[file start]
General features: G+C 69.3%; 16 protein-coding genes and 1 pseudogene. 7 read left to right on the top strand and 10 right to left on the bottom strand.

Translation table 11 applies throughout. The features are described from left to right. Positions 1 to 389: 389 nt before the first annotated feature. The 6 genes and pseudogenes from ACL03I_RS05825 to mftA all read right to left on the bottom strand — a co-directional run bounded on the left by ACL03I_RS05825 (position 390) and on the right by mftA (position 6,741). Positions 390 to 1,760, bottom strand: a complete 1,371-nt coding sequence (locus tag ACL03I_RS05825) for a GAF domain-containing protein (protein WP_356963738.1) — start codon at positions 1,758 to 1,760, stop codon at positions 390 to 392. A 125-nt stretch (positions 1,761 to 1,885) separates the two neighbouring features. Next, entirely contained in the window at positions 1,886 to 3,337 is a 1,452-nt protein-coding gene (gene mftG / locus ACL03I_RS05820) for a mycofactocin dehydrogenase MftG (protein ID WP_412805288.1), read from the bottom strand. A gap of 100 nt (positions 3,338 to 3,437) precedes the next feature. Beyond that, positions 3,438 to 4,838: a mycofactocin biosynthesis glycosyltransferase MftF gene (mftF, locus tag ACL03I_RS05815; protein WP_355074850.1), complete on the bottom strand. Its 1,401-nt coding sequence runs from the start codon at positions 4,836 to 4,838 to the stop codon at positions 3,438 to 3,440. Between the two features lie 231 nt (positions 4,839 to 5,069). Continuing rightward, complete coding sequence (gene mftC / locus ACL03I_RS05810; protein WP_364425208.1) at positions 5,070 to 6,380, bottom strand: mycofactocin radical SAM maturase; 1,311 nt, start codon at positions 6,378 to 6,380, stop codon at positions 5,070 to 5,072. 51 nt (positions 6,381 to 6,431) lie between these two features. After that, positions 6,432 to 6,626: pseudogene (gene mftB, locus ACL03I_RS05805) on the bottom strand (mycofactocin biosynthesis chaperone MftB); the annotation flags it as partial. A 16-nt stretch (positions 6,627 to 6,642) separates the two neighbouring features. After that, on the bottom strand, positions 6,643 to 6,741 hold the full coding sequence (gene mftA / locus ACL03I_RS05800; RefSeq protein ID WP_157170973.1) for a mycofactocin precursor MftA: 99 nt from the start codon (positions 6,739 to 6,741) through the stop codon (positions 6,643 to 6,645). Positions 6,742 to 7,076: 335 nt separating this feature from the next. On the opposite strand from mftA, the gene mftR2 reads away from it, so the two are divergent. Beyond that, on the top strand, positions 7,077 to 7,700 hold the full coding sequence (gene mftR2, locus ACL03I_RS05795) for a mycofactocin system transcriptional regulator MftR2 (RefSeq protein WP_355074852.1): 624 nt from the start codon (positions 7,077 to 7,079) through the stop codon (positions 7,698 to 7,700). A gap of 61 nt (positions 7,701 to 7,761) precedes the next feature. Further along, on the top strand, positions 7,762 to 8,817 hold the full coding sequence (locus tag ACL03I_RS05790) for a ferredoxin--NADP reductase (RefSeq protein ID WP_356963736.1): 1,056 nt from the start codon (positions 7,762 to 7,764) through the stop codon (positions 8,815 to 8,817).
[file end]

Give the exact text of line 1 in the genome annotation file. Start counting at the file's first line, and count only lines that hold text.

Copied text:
General features: G+C 69.3%; 16 protein-coding genes and 1 pseudogene. 7 read left to right on the top strand and 10 right to left on the bottom strand.